In the event, the Labor government was returned with a reduced but clear majority, the size of which is not yet known, while the Coalition has suffered a crushing defeat.
How could the pre-election coverage have been at once so breathless and misleading?
The short answer is because of a combination of groupthink and wishful thinking. Unpacking this requires the disclosure of a few trade secrets.
Two days out from polling day, the Herald Sun published an analysis of some focus-group research by RedBridge Group, carried out over the past two years.
It stated the likeliest scenario on November 26 would see Labor with 43 seats and therefore forced to form a minority government, given it requires 45 seats for a majority. The best-case scenario for Labor was 48 seats and a return to government in its own right.
Earlier in the campaign there had been loose talk in the Herald Sun, based on no particular data, that there could be a hung parliament.
Then in the last week, a Resolve Strategic poll for The Age showed the primary vote for Labor and the Coalition tied at 36%.
It seemed the race was tightening and perhaps a hung parliament or a minority government were real possibilities.
For the media, this is exciting stuff. It suggests drama, suspense, uncertainty - all powerful news values.
So at rival newsdesks, one can imagine an element of consternation. A chief of staff (COS) can be imagined ringing a state political reporter:
COS: "See the Herald Sun has a survey suggesting a minority government?"
Reporter: "Yeah, but some of it's two years old."
COS: "Yeah but a minority government. That's big. I think we have to have something."
Reporter: "All right. Something."
COS: "I mean, we'll look like dills if we don't have something and it happens."
Hours later at news conference, where decisions are made on what stories go where, everyone around the table has seen the Herald Sun. At The Age they've also seen the ABC pick it up and at the ABC they've seen The Age pick it up. Each reinforces the other's assessment of the story's credibility.
The chief of staff assures conference that state rounds are on to it. Minority government becomes the story. Its origin in qualitative data, some of which is two years old, stoked up by the Herald Sun as part of its relentless campaign against the Andrews government, is forgotten or overlooked.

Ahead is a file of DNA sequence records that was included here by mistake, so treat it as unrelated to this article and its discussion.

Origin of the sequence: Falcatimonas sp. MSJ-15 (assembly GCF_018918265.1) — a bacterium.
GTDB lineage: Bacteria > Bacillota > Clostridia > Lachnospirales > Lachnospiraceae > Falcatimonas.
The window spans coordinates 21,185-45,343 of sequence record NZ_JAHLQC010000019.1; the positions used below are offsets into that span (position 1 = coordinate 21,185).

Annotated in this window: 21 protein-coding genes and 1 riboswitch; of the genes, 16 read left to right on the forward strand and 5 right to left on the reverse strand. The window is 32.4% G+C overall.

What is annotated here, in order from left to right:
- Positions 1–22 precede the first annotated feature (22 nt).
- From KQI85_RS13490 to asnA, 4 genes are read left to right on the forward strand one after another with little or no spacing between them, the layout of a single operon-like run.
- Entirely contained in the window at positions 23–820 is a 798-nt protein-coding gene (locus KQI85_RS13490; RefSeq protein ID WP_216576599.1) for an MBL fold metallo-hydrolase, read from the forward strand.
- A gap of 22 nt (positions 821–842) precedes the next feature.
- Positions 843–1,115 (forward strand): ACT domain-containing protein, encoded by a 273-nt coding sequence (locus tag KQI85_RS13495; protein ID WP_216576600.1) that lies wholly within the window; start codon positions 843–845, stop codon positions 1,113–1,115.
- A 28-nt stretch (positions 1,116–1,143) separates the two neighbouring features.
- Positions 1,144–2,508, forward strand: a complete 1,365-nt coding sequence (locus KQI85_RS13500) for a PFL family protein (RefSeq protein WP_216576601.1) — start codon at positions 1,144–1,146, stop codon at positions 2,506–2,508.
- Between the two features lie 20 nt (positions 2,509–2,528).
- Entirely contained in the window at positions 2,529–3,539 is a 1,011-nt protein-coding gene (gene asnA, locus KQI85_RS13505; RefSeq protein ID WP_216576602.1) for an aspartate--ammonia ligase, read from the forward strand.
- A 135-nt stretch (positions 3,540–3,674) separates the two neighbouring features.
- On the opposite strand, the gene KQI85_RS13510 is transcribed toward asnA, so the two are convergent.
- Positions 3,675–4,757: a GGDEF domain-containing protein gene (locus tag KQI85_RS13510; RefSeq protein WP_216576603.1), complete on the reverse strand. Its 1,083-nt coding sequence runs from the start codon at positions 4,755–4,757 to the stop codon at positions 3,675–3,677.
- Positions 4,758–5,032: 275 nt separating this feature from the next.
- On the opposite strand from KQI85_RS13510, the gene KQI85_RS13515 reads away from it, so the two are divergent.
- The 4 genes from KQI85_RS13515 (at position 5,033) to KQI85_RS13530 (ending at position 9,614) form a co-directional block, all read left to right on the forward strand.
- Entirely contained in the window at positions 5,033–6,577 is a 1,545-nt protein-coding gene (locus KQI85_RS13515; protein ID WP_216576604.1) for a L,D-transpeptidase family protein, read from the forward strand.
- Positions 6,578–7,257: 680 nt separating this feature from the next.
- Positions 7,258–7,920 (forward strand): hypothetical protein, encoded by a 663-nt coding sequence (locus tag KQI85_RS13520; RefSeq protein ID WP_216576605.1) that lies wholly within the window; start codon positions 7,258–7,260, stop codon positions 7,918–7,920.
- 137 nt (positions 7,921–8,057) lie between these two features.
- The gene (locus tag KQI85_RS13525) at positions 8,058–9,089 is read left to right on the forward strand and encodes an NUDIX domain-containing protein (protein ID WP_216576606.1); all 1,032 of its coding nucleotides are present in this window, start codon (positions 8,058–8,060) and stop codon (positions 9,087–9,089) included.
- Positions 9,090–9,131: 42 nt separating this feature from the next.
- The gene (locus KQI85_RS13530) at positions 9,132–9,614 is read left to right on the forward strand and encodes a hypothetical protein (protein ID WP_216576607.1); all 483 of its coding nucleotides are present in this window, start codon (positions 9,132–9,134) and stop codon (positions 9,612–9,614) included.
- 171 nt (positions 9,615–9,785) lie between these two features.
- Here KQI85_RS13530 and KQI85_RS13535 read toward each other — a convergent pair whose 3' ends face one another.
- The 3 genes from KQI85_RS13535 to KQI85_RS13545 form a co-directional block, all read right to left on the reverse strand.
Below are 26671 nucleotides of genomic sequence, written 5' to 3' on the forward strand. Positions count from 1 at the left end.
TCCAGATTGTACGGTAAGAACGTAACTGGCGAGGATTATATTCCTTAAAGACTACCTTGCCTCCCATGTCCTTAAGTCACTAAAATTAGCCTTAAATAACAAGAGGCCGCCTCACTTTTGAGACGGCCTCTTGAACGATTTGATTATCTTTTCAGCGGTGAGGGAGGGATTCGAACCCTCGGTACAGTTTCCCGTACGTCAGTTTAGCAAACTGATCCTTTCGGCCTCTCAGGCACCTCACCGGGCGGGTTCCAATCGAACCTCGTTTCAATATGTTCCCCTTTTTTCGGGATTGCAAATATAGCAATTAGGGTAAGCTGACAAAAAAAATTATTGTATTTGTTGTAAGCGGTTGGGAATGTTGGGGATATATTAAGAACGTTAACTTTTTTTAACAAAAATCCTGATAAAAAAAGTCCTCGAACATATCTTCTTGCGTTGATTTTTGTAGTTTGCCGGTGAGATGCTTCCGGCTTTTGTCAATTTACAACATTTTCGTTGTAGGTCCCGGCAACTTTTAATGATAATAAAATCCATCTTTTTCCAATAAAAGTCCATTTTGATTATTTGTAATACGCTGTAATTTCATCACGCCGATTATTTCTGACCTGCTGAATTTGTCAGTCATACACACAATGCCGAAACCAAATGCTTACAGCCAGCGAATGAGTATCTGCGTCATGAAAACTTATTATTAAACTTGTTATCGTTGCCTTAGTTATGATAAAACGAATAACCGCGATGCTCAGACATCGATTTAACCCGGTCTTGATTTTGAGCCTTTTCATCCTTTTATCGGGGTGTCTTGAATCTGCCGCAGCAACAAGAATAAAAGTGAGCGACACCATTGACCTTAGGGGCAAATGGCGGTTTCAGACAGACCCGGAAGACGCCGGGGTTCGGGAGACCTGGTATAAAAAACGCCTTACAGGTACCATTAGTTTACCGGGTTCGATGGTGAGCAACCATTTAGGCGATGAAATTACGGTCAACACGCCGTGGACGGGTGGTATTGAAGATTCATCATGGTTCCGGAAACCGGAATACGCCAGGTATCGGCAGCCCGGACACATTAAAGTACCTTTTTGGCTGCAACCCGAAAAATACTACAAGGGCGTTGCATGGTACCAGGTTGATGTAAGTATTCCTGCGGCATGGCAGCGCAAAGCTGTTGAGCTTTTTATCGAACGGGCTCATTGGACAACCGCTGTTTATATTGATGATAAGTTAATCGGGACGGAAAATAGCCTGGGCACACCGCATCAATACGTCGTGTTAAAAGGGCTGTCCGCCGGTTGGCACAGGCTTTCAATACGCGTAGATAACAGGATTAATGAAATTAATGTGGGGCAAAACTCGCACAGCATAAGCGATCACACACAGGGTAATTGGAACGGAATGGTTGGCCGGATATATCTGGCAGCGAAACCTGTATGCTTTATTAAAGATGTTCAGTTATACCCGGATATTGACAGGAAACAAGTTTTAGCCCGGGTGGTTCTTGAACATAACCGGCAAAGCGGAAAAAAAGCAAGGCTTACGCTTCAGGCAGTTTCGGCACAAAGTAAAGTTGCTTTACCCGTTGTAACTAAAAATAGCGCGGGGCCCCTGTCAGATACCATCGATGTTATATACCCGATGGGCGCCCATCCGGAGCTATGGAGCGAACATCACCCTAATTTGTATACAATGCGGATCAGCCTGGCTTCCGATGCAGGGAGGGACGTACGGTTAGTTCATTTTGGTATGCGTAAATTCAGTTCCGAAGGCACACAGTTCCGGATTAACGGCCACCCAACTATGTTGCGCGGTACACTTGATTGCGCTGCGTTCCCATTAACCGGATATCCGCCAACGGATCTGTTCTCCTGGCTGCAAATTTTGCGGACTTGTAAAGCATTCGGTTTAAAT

Evidence to support the minority-government hypothesis is assembled, especially the Resolve Strategic quantitative data showing the primary votes neck-and-neck.
News conference's resident Cassandra raises a voice. "What about the two-party-preferred?"
Editor: "What about it?"
Cass: "Every poll we've seen so far has Labor ahead by up to ten percentage points. And they're up to date, not weeks, months or years old."
Editor: "So you're saying we should just ignore the RedBridge stuff?"
Cass: "No, but you can't ignore the two-party-preferred either."
Editor: "All right. Put in a parachute about the two-party-preferred but lead on the minority government. I mean there could even be a hung parliament. We'll look like dills if we downplay this."
Yep. And that's how you look when wishful thinking and groupthink cloud hard-minded analysis of all the available data. Taken together, the data showed the likeliest (but journalistically least interesting) outcome was the return of the government with a reduced majority.
Not only did the two-party-preferred vote not tighten appreciably, but the primary vote turned out not to be neck-and-neck. This is not hindsight. The discrepancy between the two should have raised a red flag: how could the primary vote be neck-and-neck when the two-party-preferred gap was so large?
In fairness, it was reasonable to suppose this could just be a function of how the minor party and independent preferences would flow, which was unknowable at the time. But this seemed not to enter the discussion about the prospect of a minority government.
And a hard-headed look at the RedBridge focus-group data would have revealed to a dispassionate analyst that once the more far-fetched cases had been eliminated, Labor was likely to end up with somewhere between 47 and 50 seats.
The ABC's election analyst, Antony Green, is giving Labor 52 seats at this stage, with 68% of the vote counted.
Even more curiously, the hung parliament and minority government possibilities were initially generated by the Herald Sun, which acted throughout as a propaganda arm of the Liberal Party. Why on earth would respectable and usually reliable elements of the media such as The Age and the ABC buy into this nonsense?
The answer is that it is an abiding weakness in newsroom decision-making to prefer the most dramatic possibility, however remote, over the most mundane but strongest probability.
It is a further weakness to wish not to be scooped on the most dramatic possibility, even at the expense of misleading your audience, looking foolish in the aftermath and buying into scenarios created by your most politically partisan and least reliable media rival.
The result was a feverish outburst of speculation in the final week of the campaign that fed into questioning of Andrews about whether he would entertain doing deals with crossbenchers if Labor could not muster the 45 seats necessary to form government in its own right.
He batted it away with his customary dismissiveness, and who could blame him?
Author: Denis Muller - Senior Research Fellow, Centre for Advancing Journalism, The University of Melbourne